Degrees Of Choice

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Author: Diane Reay
Publisher: Trentham Books
ISBN: 9781858563305
Size: 17.98 MB
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Degrees Of Choice by Diane Reay

Original Title: Degrees Of Choice

An account of the overlapping effects of social class, ethnicity and gender in the process of choosing which university to attend. The shift from an elite to a mass system has been accompanied by much political rhetoric about widening access, achievement-for-all and meritocratic equalisation.


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Author: Richard Sakwa
Publisher: Routledge
ISBN: 1134133456
Size: 47.94 MB
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Putin by Richard Sakwa

Original Title: Putin

The new edition of this extremely well-received political biography of Vladimir Putin builds on the strengths of the first edition to provide the most detailed and nuanced account of the man, his politics and his profound influence on Russian politics, foreign policy and society. New to this edition: analysis of Putin's second term as President more biographical information in the light of recent research detailed discussion of changes to the policy process and the élites around Putin developments in state-society relations including the conflicts with oligarchs such as Khodorkovsky review of changes affecting the party system and electoral legislation, including the development of federalism in Russia details on economic performance under Putin, including more discussion of the energy sector and pipeline politics Russia’s relationship with NATO after the ‘big bang’ enlargement, EU-Russian relations after enlargement, and Russia’s relations with other post-Soviet states the conclusion brings us up-to-date with debates over the question of democracy in Russia today and the nature of Putin’s leadership and his place in the world. Putin is essential reading for all scholars and students of Russian politics.

The Psychology Of Food Choice

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Author: Richard Shepherd
Publisher: CABI
ISBN: 184593086X
Size: 57.67 MB
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The Psychology Of Food Choice by Richard Shepherd

Original Title: The Psychology Of Food Choice

One of the central problems in nutrition is the difficulty of getting people to change their dietary behaviours so as to bring about an improvement in health. What is required is a clearer understanding of the motivations of consumers, barriers to changing diets and how we might have an impact upon dietary behaviour. This book brings together theory, research and applications from psychology and behavioural sciences applied to dietary behaviour. The authors are all international leaders in their respective fields and together give an overview of the current understanding of consumer food choice.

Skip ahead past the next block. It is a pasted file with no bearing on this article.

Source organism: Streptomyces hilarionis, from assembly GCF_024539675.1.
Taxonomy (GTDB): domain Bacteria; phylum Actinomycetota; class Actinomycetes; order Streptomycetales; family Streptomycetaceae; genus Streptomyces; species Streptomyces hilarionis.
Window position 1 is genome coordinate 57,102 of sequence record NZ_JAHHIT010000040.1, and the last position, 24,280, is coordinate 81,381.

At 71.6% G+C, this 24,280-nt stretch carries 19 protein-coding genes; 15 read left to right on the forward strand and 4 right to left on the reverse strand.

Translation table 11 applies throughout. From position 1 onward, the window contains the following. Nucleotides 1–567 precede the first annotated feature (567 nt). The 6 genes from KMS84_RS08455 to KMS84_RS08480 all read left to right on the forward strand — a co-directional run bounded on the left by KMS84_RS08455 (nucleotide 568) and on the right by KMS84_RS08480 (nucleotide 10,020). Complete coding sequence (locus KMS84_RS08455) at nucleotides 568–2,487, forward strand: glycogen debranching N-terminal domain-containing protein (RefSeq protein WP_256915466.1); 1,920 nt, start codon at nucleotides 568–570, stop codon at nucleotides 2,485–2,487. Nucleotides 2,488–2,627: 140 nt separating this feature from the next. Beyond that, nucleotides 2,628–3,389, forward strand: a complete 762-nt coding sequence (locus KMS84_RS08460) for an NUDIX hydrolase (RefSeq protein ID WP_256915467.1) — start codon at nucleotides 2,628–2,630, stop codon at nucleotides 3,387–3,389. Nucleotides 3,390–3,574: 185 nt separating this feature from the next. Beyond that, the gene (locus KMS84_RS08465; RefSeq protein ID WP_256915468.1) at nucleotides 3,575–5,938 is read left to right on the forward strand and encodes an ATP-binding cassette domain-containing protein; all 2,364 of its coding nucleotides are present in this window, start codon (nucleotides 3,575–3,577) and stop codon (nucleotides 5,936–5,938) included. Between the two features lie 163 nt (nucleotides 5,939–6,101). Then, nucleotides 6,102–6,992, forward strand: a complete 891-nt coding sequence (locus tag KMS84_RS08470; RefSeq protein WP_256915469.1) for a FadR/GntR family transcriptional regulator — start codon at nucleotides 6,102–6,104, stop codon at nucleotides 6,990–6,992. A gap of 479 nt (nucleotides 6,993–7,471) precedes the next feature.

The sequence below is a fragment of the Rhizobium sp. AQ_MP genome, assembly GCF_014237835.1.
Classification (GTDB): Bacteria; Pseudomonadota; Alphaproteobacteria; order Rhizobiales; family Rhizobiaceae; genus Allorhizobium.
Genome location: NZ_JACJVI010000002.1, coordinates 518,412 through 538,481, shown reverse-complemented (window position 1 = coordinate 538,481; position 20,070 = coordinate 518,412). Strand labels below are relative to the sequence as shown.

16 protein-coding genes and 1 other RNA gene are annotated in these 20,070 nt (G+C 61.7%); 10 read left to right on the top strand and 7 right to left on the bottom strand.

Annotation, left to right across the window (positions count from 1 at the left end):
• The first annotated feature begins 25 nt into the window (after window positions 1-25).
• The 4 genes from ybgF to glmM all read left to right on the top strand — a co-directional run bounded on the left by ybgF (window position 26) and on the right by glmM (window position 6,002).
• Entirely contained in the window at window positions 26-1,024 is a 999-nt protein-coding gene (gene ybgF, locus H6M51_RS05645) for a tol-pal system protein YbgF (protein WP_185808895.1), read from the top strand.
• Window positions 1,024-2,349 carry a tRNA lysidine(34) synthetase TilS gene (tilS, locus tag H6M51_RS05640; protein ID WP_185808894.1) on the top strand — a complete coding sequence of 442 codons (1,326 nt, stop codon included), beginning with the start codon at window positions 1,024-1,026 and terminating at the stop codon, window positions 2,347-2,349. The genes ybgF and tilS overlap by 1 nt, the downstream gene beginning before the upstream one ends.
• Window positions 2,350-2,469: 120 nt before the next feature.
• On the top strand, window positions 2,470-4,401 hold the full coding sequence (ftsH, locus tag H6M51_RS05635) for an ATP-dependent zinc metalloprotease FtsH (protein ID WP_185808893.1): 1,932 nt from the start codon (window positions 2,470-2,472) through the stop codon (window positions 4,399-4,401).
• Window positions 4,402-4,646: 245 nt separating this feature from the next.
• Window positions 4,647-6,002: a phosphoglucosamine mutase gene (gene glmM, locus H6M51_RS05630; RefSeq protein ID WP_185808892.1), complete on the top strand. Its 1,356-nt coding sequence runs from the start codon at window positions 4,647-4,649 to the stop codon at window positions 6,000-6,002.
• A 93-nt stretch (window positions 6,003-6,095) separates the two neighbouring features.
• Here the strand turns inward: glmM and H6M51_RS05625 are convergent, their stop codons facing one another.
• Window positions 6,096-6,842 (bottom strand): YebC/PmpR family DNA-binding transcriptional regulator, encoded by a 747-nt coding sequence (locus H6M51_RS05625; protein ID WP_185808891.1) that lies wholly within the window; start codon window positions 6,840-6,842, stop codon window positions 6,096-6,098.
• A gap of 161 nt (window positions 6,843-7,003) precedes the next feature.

Tough Choices

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Author: Sigal R. Ben-Porath
Publisher: Princeton University Press
ISBN: 0691146411
Size: 27.43 MB
Format: PDF
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Tough Choices by Sigal R. Ben-Porath

Original Title: Tough Choices

To what extent should government be permitted to intervene in personal choices? In grappling with this question, liberal theory seeks to balance individual liberty with the advancement of collective goals such as equality. Too often, however, society's obligation to provide meaningful opportunities is overshadowed by its commitment to personal freedom. Tough Choices charts a middle course between freedom-oriented anti-interventionism and equality-oriented social welfare, presenting a way to structure choices that equalize opportunities while protecting the freedom of individuals to choose among them. Drawing on insights from behavioral economics, psychology, and educational theory, Sigal Ben-Porath makes the case for structured paternalism, which is based on the understanding that state intervention is often inevitable, and that therefore theorists and policymakers must focus on the extent to which it can productively be applied, as well as on the forms it should take in different social domains. Ben-Porath explores how structured paternalism can play a role in providing equal opportunities for individual choice in an array of personal and social contexts, including the intimate lives of adults, parent-child relationships, school choice, and intercultural relations. Tough Choices demonstrates how structured paternalism can inform more egalitarian social policies, ones that acknowledge personal, social, and cultural differences as well as the challenges all individuals may face when they make a choice.